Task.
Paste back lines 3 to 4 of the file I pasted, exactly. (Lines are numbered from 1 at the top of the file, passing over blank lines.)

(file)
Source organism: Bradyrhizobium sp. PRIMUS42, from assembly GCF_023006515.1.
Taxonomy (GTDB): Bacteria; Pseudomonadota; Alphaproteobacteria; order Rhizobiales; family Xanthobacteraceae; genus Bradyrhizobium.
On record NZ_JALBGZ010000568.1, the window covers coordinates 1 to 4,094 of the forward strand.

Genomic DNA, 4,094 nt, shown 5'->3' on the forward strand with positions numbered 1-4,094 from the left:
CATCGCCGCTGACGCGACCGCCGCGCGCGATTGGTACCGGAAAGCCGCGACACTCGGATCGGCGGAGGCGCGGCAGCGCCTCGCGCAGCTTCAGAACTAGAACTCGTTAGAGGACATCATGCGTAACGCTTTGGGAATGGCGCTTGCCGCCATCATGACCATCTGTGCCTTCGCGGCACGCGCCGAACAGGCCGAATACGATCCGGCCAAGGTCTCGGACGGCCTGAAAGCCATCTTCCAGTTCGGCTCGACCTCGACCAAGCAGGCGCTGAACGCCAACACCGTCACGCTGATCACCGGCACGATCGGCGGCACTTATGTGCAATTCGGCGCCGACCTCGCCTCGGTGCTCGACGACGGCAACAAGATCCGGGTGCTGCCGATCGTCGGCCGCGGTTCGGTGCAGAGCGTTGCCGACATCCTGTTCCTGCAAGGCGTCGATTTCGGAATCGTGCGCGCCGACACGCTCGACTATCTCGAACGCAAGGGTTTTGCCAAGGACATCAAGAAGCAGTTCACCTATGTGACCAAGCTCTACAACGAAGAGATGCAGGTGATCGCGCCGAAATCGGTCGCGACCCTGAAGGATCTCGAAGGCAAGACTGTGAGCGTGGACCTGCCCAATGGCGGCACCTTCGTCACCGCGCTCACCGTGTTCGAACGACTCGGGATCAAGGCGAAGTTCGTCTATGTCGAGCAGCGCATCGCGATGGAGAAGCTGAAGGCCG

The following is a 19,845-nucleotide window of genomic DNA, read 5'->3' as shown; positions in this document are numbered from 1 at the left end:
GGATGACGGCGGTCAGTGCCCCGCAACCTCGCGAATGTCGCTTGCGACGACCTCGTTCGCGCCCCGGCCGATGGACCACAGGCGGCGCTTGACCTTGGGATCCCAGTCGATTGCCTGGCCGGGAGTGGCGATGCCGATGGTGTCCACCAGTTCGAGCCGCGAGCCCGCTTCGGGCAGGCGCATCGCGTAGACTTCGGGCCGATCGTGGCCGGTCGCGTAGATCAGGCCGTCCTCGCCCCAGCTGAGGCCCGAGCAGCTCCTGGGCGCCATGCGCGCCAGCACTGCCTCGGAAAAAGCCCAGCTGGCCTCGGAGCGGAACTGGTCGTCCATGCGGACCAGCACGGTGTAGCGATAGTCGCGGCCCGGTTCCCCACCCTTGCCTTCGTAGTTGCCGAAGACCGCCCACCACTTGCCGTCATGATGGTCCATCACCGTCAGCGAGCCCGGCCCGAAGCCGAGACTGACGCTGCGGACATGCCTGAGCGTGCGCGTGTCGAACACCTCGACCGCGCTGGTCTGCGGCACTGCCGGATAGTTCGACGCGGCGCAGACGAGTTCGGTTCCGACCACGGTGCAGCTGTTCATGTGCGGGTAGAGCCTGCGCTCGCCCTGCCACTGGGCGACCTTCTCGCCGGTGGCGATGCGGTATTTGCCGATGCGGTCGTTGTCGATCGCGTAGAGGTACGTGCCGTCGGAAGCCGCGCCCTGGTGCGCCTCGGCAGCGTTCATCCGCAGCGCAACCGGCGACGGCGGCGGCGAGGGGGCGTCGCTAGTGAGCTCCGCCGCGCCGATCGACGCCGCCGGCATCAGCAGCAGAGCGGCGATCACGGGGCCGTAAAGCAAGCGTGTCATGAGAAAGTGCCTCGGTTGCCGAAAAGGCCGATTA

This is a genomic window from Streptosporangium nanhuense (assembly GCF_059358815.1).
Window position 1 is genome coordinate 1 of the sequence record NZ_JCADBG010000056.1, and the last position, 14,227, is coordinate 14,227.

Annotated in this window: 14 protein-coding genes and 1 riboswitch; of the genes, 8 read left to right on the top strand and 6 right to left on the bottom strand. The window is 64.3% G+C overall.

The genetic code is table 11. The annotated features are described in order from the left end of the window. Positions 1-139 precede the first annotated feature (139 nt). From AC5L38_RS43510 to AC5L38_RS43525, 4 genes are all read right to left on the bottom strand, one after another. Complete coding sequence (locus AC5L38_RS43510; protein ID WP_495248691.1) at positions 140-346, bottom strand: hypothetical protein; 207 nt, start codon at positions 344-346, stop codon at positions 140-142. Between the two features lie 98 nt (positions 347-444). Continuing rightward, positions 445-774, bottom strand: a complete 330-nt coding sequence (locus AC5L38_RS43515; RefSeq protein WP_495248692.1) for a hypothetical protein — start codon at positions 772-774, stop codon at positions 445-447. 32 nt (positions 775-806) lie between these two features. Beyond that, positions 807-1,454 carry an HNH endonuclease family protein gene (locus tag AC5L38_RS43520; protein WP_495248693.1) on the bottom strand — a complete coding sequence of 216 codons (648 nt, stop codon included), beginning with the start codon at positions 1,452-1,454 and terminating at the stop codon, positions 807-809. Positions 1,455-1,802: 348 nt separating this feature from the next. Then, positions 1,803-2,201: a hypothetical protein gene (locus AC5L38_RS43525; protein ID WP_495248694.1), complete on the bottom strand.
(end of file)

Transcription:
On record NZ_JALBGZ010000568.1, the window covers coordinates 1 to 4,094 of the forward strand.

Genomic DNA, 4,094 nt, shown 5'->3' on the forward strand with positions numbered 1-4,094 from the left: